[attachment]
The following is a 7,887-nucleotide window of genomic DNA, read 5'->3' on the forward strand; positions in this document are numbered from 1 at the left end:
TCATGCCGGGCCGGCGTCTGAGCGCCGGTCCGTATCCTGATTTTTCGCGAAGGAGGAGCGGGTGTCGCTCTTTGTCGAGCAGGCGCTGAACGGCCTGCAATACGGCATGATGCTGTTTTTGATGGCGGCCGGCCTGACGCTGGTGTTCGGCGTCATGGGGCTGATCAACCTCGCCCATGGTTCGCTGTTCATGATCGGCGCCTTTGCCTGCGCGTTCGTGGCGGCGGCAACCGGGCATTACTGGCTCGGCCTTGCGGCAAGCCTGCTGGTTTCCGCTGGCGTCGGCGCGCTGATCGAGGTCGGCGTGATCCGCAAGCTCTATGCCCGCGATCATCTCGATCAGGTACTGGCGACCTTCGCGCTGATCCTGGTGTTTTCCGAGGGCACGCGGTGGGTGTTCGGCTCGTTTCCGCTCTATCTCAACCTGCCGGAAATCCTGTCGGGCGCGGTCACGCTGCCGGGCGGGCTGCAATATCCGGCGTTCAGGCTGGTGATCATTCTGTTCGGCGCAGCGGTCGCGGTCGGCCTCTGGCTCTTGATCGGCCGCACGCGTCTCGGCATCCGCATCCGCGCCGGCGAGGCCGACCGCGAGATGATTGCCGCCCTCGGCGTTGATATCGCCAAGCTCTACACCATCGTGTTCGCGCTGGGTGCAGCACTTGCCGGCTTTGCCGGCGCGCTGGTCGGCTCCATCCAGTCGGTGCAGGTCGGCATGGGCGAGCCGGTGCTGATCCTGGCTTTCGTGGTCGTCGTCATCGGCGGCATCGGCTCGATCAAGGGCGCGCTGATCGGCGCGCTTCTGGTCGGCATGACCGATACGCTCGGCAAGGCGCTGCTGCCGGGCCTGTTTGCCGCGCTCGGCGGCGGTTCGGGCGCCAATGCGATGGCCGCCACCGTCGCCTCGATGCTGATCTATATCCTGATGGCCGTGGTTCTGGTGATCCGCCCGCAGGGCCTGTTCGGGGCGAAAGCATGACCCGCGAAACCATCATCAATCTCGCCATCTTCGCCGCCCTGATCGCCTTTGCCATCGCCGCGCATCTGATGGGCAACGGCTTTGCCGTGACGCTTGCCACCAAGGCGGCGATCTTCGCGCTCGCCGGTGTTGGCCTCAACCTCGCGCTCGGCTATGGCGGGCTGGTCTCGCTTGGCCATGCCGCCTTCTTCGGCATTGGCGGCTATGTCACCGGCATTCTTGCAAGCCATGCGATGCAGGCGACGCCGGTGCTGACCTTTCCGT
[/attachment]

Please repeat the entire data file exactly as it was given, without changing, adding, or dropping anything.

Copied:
The following is a 7,887-nucleotide window of genomic DNA, read 5'->3' on the forward strand; positions in this document are numbered from 1 at the left end:
TCATGCCGGGCCGGCGTCTGAGCGCCGGTCCGTATCCTGATTTTTCGCGAAGGAGGAGCGGGTGTCGCTCTTTGTCGAGCAGGCGCTGAACGGCCTGCAATACGGCATGATGCTGTTTTTGATGGCGGCCGGCCTGACGCTGGTGTTCGGCGTCATGGGGCTGATCAACCTCGCCCATGGTTCGCTGTTCATGATCGGCGCCTTTGCCTGCGCGTTCGTGGCGGCGGCAACCGGGCATTACTGGCTCGGCCTTGCGGCAAGCCTGCTGGTTTCCGCTGGCGTCGGCGCGCTGATCGAGGTCGGCGTGATCCGCAAGCTCTATGCCCGCGATCATCTCGATCAGGTACTGGCGACCTTCGCGCTGATCCTGGTGTTTTCCGAGGGCACGCGGTGGGTGTTCGGCTCGTTTCCGCTCTATCTCAACCTGCCGGAAATCCTGTCGGGCGCGGTCACGCTGCCGGGCGGGCTGCAATATCCGGCGTTCAGGCTGGTGATCATTCTGTTCGGCGCAGCGGTCGCGGTCGGCCTCTGGCTCTTGATCGGCCGCACGCGTCTCGGCATCCGCATCCGCGCCGGCGAGGCCGACCGCGAGATGATTGCCGCCCTCGGCGTTGATATCGCCAAGCTCTACACCATCGTGTTCGCGCTGGGTGCAGCACTTGCCGGCTTTGCCGGCGCGCTGGTCGGCTCCATCCAGTCGGTGCAGGTCGGCATGGGCGAGCCGGTGCTGATCCTGGCTTTCGTGGTCGTCGTCATCGGCGGCATCGGCTCGATCAAGGGCGCGCTGATCGGCGCGCTTCTGGTCGGCATGACCGATACGCTCGGCAAGGCGCTGCTGCCGGGCCTGTTTGCCGCGCTCGGCGGCGGTTCGGGCGCCAATGCGATGGCCGCCACCGTCGCCTCGATGCTGATCTATATCCTGATGGCCGTGGTTCTGGTGATCCGCCCGCAGGGCCTGTTCGGGGCGAAAGCATGACCCGCGAAACCATCATCAATCTCGCCATCTTCGCCGCCCTGATCGCCTTTGCCATCGCCGCGCATCTGATGGGCAACGGCTTTGCCGTGACGCTTGCCACCAAGGCGGCGATCTTCGCGCTCGCCGGTGTTGGCCTCAACCTCGCGCTCGGCTATGGCGGGCTGGTCTCGCTTGGCCATGCCGCCTTCTTCGGCATTGGCGGCTATGTCACCGGCATTCTTGCAAGCCATGCGATGCAGGCGACGCCGGTGCTGACCTTTCCGT